In HTML most tags are semantic: that is, they carry meaning, but there is no way to provide meaning for every piece of content. This impoverishes the web: machine-readable tags that provide context make for a richer, more semantic internet. But short of an XML utopia, there's no way to cover every possibility.
Instead, there are several measures that add to, or extend, the semantics of web pages:
- Microformats extend tags via special values for
idattributes. Microformats have strong support by Google, Facebook and YouTube through schemas like hcard (to represent people, companies, organizations, and places), calendar (for events), recipe, and XFN (to diagram relationships between people).
- RDFa is another means of providing context to tags via values added to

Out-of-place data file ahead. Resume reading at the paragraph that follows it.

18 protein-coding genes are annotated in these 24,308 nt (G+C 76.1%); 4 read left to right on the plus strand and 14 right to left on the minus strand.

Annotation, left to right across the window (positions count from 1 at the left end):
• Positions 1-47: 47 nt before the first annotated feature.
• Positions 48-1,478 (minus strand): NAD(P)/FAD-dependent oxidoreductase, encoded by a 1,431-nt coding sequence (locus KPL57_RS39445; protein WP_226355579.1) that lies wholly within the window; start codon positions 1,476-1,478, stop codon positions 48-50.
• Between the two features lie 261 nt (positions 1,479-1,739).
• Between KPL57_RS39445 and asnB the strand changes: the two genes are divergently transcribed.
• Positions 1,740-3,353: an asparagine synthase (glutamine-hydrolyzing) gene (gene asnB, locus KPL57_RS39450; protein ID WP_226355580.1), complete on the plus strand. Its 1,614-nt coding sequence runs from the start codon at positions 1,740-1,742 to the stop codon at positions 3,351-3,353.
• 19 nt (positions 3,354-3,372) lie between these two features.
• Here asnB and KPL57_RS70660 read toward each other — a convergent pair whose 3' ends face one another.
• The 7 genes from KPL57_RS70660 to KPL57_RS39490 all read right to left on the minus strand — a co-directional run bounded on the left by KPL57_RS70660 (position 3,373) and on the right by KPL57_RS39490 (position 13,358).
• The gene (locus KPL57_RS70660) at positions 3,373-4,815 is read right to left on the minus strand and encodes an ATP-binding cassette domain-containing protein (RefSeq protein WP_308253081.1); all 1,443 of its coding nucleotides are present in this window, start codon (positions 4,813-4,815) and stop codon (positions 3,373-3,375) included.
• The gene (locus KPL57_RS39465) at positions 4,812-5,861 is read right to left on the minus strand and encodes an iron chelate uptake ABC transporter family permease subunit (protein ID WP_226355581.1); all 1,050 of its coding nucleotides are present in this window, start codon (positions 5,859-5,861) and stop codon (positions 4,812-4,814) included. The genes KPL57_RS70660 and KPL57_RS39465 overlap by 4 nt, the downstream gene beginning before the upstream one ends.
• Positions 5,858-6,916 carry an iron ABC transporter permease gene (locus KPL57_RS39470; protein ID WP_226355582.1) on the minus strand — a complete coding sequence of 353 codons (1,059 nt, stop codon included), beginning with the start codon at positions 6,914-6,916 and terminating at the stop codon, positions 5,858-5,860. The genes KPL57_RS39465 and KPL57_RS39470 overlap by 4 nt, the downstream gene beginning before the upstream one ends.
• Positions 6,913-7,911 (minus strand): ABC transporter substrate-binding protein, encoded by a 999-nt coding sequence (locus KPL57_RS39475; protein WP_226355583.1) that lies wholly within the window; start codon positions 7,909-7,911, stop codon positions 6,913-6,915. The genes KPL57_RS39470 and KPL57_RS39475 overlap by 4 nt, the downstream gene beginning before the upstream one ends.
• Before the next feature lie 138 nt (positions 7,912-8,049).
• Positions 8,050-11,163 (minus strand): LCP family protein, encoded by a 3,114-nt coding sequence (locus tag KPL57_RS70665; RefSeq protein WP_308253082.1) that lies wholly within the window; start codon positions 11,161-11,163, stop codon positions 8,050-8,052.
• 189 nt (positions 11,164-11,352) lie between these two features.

classattributes, currently used to indicate Creative Commons licenses, amongst other purposes.
- Unlike meta tags, microdata is written in the body of an HTML document; unlike microformats and RDFa, it does not abuse
class, instead using attributes such as
item type, with established, central schemas such as schema.org and data-vocabulary.org.
Which system you use depends on what you are trying to do:
- Want to add a Creative Commons license?
- Use RDFa, plus a public notification.
- Making a HTML page?
- Use microdata, adding meta tags and RDFa as they are supported.